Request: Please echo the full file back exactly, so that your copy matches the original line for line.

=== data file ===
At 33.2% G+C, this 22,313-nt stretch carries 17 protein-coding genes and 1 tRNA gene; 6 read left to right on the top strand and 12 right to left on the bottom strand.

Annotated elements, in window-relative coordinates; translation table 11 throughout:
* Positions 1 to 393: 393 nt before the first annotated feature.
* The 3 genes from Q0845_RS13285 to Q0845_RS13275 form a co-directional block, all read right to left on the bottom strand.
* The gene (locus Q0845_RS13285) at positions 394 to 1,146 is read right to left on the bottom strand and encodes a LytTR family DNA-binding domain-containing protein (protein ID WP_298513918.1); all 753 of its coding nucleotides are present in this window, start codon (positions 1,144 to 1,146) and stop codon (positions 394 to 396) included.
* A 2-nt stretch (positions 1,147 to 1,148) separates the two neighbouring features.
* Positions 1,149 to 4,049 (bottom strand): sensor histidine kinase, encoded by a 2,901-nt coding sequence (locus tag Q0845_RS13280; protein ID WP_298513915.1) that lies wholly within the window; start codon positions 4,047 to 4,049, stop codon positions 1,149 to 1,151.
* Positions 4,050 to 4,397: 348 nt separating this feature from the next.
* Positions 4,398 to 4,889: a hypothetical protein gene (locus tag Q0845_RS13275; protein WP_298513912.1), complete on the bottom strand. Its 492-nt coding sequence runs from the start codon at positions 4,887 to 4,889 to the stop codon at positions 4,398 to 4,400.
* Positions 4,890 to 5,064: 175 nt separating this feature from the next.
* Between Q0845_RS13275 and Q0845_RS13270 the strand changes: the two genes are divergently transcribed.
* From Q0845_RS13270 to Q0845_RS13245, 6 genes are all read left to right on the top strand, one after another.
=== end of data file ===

At 33.2% G+C, this 22,313-nt stretch carries 17 protein-coding genes and 1 tRNA gene; 6 read left to right on the top strand and 12 right to left on the bottom strand.

Annotated elements, in window-relative coordinates; translation table 11 throughout:
* Positions 1 to 393: 393 nt before the first annotated feature.
* The 3 genes from Q0845_RS13285 to Q0845_RS13275 form a co-directional block, all read right to left on the bottom strand.
* The gene (locus Q0845_RS13285) at positions 394 to 1,146 is read right to left on the bottom strand and encodes a LytTR family DNA-binding domain-containing protein (protein ID WP_298513918.1); all 753 of its coding nucleotides are present in this window, start codon (positions 1,144 to 1,146) and stop codon (positions 394 to 396) included.
* A 2-nt stretch (positions 1,147 to 1,148) separates the two neighbouring features.
* Positions 1,149 to 4,049 (bottom strand): sensor histidine kinase, encoded by a 2,901-nt coding sequence (locus tag Q0845_RS13280; protein ID WP_298513915.1) that lies wholly within the window; start codon positions 4,047 to 4,049, stop codon positions 1,149 to 1,151.
* Positions 4,050 to 4,397: 348 nt separating this feature from the next.
* Positions 4,398 to 4,889: a hypothetical protein gene (locus tag Q0845_RS13275; protein WP_298513912.1), complete on the bottom strand. Its 492-nt coding sequence runs from the start codon at positions 4,887 to 4,889 to the stop codon at positions 4,398 to 4,400.
* Positions 4,890 to 5,064: 175 nt separating this feature from the next.
* Between Q0845_RS13275 and Q0845_RS13270 the strand changes: the two genes are divergently transcribed.
* From Q0845_RS13270 to Q0845_RS13245, 6 genes are all read left to right on the top strand, one after another.